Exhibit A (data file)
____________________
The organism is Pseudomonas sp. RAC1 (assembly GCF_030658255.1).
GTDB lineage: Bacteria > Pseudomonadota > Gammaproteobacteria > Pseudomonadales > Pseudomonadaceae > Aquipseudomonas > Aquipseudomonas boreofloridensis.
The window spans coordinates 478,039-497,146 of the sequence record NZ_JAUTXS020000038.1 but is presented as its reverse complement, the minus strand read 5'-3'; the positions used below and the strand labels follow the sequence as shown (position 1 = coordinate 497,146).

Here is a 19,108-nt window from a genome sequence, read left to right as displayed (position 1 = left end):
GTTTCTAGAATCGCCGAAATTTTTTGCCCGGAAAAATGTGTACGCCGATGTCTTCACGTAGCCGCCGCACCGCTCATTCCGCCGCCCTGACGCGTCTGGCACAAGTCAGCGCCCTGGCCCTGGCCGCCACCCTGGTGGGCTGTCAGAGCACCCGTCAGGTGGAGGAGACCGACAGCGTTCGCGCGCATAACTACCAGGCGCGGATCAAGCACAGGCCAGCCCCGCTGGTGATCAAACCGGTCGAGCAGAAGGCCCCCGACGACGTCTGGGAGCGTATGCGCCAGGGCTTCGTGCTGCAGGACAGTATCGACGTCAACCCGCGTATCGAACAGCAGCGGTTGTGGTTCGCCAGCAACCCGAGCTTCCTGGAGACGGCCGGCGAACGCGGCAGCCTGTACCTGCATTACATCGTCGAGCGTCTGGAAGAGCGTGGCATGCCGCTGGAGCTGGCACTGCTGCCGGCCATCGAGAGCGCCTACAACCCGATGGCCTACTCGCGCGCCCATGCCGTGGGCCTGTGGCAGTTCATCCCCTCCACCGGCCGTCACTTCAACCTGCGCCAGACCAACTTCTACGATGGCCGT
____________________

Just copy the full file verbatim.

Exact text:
The organism is Pseudomonas sp. RAC1 (assembly GCF_030658255.1).
GTDB lineage: Bacteria > Pseudomonadota > Gammaproteobacteria > Pseudomonadales > Pseudomonadaceae > Aquipseudomonas > Aquipseudomonas boreofloridensis.
The window spans coordinates 478,039-497,146 of the sequence record NZ_JAUTXS020000038.1 but is presented as its reverse complement, the minus strand read 5'-3'; the positions used below and the strand labels follow the sequence as shown (position 1 = coordinate 497,146).

Here is a 19,108-nt window from a genome sequence, read left to right as displayed (position 1 = left end):
GTTTCTAGAATCGCCGAAATTTTTTGCCCGGAAAAATGTGTACGCCGATGTCTTCACGTAGCCGCCGCACCGCTCATTCCGCCGCCCTGACGCGTCTGGCACAAGTCAGCGCCCTGGCCCTGGCCGCCACCCTGGTGGGCTGTCAGAGCACCCGTCAGGTGGAGGAGACCGACAGCGTTCGCGCGCATAACTACCAGGCGCGGATCAAGCACAGGCCAGCCCCGCTGGTGATCAAACCGGTCGAGCAGAAGGCCCCCGACGACGTCTGGGAGCGTATGCGCCAGGGCTTCGTGCTGCAGGACAGTATCGACGTCAACCCGCGTATCGAACAGCAGCGGTTGTGGTTCGCCAGCAACCCGAGCTTCCTGGAGACGGCCGGCGAACGCGGCAGCCTGTACCTGCATTACATCGTCGAGCGTCTGGAAGAGCGTGGCATGCCGCTGGAGCTGGCACTGCTGCCGGCCATCGAGAGCGCCTACAACCCGATGGCCTACTCGCGCGCCCATGCCGTGGGCCTGTGGCAGTTCATCCCCTCCACCGGCCGTCACTTCAACCTGCGCCAGACCAACTTCTACGATGGCCGT